Ottawa National Forest


With over 500 named lakes and nearly 2,000 miles of rivers and streams, the Ottawa National Forest simply awaits your first cast. Stream fishing is excellent throughout the forest, while lake fishing is concentrated on Lake Superior and in the southern half of the forest. You can deep sea fish on Lake Superior for lake trout and salmon. You can cast dry flies for speckled trout in clearwater streams or cast for walleye, large and smallmouth bass, northern pike, and muskellunge on any of the numerous lakes in the Ottawa National Forest. State of Michigan fishing licenses are required to fish anywhere in Michigan.

The Michigan Fishing Guide, published by the Michigan Department of Natural Resources, is available wherever fishing licenses are sold. The guide lists fishing license fees, seasons, minimum size, and creel limits for all species throughout Michigan. Additional copies may be obtained from the Michigan Department of Natural Resources, P.O. Box 30028, Lansing, MI 48909. Follow state law requirements regarding personal flotation devices. Boating regulations are available from the Law Enforcement division of the MDNR at the same address.

When to Fish
In the Upper Peninsula, the Michigan trout season runs from the last Saturday in April to September 30. Later seasons are set for bass, walleye, northern pike, and muskellunge. (See the MDNR Fishing Guide for exact dates.)

Generally, spring (May-June) is the best time for lake fishing on the Ottawa; summer (July-August) is somewhat slower; and fall (September-October) is somewhere in between. However, by knowing the temperature requirements of the species you seek, you can locate the depths where the fish are in midsummer.

Stream fishing for lake-run salmon and steelhead usually picks up around April 1 in streams with an extended trout-salmon season, such as the East Branch of the Ontonagon River North of M-28, or those with no closed season, such as the Black River. The best fishing on these anadromous streams starts around mid-September and lasts until the snow flies.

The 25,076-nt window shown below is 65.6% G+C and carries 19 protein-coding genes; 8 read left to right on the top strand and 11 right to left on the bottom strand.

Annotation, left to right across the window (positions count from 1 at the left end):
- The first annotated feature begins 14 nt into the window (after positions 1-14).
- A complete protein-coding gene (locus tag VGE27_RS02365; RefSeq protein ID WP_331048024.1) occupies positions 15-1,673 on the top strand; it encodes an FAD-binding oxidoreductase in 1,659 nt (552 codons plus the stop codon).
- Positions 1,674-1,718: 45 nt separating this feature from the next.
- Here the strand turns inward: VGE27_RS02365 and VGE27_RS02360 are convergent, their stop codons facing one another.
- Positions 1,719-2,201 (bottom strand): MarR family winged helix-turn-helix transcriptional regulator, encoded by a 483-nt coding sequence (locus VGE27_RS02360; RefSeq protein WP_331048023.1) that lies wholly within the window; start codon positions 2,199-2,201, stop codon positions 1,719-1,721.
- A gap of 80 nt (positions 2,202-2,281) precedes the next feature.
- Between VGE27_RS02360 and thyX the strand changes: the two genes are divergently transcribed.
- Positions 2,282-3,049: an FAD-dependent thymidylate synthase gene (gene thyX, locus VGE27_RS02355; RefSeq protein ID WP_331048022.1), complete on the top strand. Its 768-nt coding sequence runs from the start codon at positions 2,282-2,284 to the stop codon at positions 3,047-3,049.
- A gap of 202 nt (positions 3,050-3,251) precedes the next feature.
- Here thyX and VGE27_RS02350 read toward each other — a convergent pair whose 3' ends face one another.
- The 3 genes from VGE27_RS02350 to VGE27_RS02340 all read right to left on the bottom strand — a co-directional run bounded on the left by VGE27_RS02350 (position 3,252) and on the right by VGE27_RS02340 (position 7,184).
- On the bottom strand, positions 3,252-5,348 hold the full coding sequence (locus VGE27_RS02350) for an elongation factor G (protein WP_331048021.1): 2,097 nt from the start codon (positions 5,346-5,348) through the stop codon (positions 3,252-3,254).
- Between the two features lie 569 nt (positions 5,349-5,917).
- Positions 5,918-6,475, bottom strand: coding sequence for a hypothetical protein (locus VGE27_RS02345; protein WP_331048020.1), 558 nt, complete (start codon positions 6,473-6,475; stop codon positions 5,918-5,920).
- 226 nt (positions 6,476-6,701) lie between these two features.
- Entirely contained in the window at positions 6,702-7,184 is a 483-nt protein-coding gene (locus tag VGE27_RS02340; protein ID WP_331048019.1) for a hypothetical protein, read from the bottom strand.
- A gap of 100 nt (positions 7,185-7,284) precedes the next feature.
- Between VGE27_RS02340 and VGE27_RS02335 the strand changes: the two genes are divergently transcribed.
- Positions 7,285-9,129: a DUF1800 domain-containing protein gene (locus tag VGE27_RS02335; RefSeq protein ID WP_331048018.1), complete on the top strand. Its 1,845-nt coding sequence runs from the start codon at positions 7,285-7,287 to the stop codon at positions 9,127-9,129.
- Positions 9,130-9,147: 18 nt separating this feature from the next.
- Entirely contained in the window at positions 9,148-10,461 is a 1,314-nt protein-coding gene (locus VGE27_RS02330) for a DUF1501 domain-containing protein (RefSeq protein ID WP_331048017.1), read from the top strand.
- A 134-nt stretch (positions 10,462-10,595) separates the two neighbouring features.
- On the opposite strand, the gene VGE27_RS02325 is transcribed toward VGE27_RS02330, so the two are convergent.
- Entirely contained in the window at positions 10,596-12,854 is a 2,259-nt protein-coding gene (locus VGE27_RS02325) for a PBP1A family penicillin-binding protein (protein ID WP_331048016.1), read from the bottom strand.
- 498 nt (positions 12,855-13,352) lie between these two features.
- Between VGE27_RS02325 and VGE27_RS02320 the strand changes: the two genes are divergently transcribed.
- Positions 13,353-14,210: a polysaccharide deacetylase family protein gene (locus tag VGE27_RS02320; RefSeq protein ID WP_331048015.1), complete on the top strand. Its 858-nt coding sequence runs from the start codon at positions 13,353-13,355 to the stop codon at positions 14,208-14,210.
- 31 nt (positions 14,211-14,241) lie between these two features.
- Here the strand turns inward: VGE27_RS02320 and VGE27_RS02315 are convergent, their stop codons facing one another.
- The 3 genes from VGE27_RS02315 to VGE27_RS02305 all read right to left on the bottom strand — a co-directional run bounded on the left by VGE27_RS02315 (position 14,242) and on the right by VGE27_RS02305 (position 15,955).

Stream fishing for resident trout is generally best near the end of the legal season, especially for brook trout which start upstream migration at this time.

How to Fish
Walleye and crappie tend to bite under low light conditions (early morning, late evening, or on overcast days). Fish for bass, crappie, pike, and panfish near logs, brush, or weedy areas. In bright sunlight, and after storms or cold snaps, most fish tend to go deeper and are harder to get to bite. Use live bait, and fish deeper and slower under these conditions. "Michigan Fish and How to Catch Them," available from State of Michigan, Department of Natural Resources, Fisheries Division, Box 30028, Lansing, MI 48909, is an excellent guide.

Baits You Might Want to Try:
Walleye - live leeches fished on slip-sinker jigs; crawlers on crawler "harnesses" work well, too.
Smallmouth Bass - twisted tail jigs bounced over rocky drop-offs.
Largemouth Bass - surface plugs, or poppers on warm, calm, summer days.
Northern Pike - bronze and red-white spoons.
Muskellunge - surface plugs.
Yellow Perch & Bluegill - tiny feathered jigs with red worm.
Lake Trout - lightweight spoons (trolled).
Brook Trout - try spinners, or flies for the skilled flycaster.
Steelhead & Salmon - yarn fly or spawn bags, usually drifted using one or two split-shot.

Live bait, although messy, hard to care for, and difficult to fish, generally works best. "Tough-to-catch" species such as walleye, crappie and smallmouth bass are those that most often require live bait. However, even these species will fall for the right combination of bait and presentation.

Published: 29 Apr 2002 | Last Updated: 15 Sep 2010
Details mentioned in this article were accurate at the time of publication



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